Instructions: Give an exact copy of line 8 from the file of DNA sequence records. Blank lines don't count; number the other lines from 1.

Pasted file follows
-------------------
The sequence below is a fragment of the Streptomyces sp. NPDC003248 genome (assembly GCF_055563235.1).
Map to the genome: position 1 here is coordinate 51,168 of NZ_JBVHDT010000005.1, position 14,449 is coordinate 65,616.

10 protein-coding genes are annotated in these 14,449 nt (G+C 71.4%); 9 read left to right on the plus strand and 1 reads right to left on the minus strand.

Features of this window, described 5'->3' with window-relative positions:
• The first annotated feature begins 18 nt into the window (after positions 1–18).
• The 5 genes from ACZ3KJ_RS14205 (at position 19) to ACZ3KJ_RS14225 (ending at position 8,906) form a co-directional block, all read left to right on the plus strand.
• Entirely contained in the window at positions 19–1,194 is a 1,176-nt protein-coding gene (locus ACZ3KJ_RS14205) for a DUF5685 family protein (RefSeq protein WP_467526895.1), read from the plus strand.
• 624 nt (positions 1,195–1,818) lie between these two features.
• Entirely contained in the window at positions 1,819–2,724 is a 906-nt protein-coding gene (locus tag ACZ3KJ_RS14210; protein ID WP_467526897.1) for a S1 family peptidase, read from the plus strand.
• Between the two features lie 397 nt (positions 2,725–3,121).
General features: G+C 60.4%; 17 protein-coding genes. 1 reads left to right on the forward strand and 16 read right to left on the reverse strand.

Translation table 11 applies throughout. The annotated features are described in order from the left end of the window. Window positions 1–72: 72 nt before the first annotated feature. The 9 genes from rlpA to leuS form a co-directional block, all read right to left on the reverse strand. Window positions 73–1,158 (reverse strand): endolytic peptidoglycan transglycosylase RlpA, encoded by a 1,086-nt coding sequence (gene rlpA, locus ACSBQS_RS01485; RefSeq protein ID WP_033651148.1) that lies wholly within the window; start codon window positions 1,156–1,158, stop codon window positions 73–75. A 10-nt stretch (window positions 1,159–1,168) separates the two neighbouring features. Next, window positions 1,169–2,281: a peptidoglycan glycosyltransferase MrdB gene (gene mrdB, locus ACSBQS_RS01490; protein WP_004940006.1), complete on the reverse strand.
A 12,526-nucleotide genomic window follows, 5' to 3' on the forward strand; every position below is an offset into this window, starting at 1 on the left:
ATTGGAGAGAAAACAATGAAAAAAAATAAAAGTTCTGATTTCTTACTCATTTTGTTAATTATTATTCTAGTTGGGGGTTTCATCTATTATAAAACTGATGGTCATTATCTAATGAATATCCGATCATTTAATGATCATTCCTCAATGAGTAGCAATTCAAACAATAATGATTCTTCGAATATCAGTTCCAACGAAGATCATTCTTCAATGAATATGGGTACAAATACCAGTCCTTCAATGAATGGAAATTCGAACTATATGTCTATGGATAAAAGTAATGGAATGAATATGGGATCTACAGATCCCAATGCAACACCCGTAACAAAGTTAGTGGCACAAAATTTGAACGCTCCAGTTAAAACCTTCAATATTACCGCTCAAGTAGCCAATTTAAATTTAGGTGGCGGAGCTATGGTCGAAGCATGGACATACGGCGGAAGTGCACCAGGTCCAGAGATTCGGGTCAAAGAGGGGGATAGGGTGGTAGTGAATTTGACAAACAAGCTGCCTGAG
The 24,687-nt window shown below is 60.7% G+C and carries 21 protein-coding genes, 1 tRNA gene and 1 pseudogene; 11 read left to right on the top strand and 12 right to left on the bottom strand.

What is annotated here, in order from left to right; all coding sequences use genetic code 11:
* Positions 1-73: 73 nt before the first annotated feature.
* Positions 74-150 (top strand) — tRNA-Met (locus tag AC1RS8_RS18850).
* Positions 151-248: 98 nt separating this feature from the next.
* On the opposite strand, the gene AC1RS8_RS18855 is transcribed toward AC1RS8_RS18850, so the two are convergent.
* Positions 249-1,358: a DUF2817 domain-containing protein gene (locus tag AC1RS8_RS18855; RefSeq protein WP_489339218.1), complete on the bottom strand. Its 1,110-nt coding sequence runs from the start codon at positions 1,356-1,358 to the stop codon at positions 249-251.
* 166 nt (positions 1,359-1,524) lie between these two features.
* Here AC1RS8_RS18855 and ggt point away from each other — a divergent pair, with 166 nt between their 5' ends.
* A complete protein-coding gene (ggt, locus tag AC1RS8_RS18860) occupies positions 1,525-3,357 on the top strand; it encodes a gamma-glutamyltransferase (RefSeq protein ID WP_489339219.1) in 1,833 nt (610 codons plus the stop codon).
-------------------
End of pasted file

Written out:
• 624 nt (positions 1,195–1,818) lie between these two features.